So why had Allegra married Enoch, this man who was merely a friend and who was in no way a romantic interest (he’s described as well-proportioned, short, and balding)? Because the narrator needs a father. Again Allegra has entered a marriage of convenience. Of course, this makes one ask why the narrator bears William’s surname (again, the narrator never learns what it is) rather than Enoch’s, but presumably his pedigree made this impossible (but then why did she marry Enoch?! … William had remarried and therefore wasn’t available?).
Enoch appears about to be made an ambassador to a certain South American country. But for the Congressional hearings to go off without interruption, Tilbeck requires the narrator. This is a strange thing, but Allegra throughout the novel has sought the position that went with being an ambassador’s wife (this, even though we learn that she is incredibly wealthy). And Tilbeck threatens this, making his silence require the presence of the narrator, his child in whom he had never before shown the slightest interest.
So the narrator goes to Dunacres, her maternal grandfather’s island property in the Long Island sound, where Tilbeck has been living without permission. Finally, the narrator will meet her father.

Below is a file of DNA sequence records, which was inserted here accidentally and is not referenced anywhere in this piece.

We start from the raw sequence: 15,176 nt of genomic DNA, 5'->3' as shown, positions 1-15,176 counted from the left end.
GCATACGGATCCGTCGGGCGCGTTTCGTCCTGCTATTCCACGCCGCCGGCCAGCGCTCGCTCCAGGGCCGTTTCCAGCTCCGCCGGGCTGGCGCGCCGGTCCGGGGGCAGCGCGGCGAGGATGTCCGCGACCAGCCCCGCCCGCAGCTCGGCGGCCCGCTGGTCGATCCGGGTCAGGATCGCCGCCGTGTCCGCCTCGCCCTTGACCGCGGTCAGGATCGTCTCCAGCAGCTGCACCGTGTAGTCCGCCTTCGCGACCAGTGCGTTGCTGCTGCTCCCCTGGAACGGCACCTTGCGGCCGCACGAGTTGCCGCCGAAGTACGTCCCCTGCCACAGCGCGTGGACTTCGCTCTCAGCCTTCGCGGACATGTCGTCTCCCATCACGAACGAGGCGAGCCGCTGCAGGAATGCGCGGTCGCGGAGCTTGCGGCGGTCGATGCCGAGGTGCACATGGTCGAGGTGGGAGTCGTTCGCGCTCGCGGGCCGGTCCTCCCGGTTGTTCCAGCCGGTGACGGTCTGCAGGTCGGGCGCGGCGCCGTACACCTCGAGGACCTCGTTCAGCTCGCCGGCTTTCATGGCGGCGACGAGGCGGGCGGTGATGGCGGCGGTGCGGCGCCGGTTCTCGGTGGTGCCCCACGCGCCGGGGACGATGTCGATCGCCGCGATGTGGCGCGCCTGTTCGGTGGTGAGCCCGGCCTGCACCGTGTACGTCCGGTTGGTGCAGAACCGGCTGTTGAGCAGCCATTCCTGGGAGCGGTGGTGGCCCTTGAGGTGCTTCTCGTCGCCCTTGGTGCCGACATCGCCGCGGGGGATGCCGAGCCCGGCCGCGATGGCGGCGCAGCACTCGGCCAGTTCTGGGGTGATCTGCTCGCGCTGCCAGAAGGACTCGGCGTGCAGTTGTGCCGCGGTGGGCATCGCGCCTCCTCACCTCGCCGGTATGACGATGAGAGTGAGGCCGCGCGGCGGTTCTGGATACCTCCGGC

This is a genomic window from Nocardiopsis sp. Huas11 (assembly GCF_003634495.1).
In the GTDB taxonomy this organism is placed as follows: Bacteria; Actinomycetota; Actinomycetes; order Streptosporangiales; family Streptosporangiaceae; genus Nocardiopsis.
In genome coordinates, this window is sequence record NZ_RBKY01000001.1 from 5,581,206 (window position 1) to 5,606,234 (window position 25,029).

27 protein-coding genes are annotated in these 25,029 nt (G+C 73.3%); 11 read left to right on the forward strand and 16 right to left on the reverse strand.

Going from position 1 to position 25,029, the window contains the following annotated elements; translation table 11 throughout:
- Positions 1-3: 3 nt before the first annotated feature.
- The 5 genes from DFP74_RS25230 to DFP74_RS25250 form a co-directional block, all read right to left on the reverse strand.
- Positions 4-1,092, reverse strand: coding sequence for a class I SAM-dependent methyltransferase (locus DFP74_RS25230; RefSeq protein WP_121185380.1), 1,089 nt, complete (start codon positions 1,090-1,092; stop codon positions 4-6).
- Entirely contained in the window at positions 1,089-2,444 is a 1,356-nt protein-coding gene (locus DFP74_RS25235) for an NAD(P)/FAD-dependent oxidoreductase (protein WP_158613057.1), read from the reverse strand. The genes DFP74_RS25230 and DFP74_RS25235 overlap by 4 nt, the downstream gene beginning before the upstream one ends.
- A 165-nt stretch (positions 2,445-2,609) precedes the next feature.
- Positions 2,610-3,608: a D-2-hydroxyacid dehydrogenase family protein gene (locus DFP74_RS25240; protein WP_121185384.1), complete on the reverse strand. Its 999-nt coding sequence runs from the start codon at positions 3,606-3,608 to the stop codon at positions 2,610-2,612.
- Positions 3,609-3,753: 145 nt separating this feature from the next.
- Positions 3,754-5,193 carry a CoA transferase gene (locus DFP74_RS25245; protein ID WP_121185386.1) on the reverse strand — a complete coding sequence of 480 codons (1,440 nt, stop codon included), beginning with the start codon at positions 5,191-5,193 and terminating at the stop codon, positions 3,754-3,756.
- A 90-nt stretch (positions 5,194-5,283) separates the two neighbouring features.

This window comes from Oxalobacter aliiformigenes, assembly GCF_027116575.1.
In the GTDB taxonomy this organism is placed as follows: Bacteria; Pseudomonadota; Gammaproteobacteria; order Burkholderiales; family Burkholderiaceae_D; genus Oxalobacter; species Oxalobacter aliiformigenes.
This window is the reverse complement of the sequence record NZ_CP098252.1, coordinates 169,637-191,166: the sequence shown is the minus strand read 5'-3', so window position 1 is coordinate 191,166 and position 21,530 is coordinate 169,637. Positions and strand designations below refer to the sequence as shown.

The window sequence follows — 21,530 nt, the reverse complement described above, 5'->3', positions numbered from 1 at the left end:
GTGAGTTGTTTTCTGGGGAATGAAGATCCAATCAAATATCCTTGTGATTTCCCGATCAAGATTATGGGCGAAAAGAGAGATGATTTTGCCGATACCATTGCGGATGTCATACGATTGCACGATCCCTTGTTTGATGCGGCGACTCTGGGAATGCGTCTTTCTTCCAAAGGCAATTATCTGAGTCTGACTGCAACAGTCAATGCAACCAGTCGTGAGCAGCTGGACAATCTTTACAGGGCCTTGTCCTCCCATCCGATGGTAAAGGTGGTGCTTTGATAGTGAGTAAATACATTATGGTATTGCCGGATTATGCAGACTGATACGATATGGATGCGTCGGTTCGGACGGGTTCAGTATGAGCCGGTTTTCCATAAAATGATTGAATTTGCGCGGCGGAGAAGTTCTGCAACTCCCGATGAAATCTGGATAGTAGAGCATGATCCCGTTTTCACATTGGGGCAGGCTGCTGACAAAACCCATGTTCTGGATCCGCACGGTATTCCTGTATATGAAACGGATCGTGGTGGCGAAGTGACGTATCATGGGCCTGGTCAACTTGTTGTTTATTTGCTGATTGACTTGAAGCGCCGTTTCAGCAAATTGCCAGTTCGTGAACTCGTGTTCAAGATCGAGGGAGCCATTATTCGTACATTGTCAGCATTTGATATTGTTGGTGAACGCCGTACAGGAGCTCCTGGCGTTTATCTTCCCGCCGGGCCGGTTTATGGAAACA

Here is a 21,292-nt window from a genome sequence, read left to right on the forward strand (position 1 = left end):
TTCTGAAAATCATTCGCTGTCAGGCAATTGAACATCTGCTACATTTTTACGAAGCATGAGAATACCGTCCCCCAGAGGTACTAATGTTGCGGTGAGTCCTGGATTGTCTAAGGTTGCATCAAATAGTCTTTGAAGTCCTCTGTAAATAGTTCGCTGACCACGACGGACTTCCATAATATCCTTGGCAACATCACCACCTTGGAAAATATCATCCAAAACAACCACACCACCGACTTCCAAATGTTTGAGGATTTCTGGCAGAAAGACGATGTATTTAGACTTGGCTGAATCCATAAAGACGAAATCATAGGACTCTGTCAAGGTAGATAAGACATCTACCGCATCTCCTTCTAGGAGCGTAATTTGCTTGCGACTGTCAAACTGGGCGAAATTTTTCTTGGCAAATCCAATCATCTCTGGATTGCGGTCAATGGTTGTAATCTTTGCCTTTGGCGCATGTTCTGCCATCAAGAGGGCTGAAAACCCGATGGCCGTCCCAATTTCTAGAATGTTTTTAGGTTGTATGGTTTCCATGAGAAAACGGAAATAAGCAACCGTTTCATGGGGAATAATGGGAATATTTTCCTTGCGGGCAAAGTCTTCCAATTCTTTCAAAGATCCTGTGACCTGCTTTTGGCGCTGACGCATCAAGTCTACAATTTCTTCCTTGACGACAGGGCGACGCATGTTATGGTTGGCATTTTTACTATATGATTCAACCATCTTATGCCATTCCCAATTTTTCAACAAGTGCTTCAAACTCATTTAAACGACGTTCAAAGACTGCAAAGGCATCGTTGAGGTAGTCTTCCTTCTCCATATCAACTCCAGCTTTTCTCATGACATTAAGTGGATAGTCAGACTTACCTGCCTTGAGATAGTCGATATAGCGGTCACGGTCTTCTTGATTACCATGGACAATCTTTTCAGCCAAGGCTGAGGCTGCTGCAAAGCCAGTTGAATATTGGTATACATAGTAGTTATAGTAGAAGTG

He is, in short, a disappointment to the reader and every sane person. Yet clearly he wields some power over all womenfolk, and the narrator, his own progeny, is no exception. He lives like a hobo on the island, but has even invited some temporary guests of a Quaker family but days from a missionary trip to Pakistan, giving them the impression that the island is his.
This Quaker family, the Purses, functions as a kind of surreal departure from all of the seriousness of the rest of the novel. The couple has seven children, all of whom are named after famous figures of non-violence and civil disobedience (for example, the first we meet is Henry David Thoreau Purse).
The Purse episode—really just a detour—is a comic interlude in which the name Purse is the object of every conceivable pun delivered my mother Purse (lacking a first name) and reiterated with pleasure by the older Purse children. What function the Purses play in the novel otherwise is not clear, if not to again underline the animal attraction that Tilbeck exercises over all women. Mother Purse is a conquest.
It should go without saying that a novel called Trust that has a Purse family as characters seems à propos, if gauche.
Tilbeck may or may not have seduced the narrator. But the day after she arrives, so does William’s son and his fiancée Stephanie. They had sought the abandoned island for the privacy needed by those not yet married.
In the novel’s only sex scene, Tilbeck beds Stephanie. It is worth saying that there is nothing in this sex scene that bears resemblance to any other such description. Although the reader knows what is being described, Ozick does not force the reader to suffer all of the clichéd descriptions expected.
And then, Tilbeck is dead. He’s drowned. And Enoch was made ambassador for just hours before the United States denied recognition to this unnamed South American country. So Enoch has been humiliated and with him Allegra. But Allegra now has no reason to remain with Enoch and so leaves.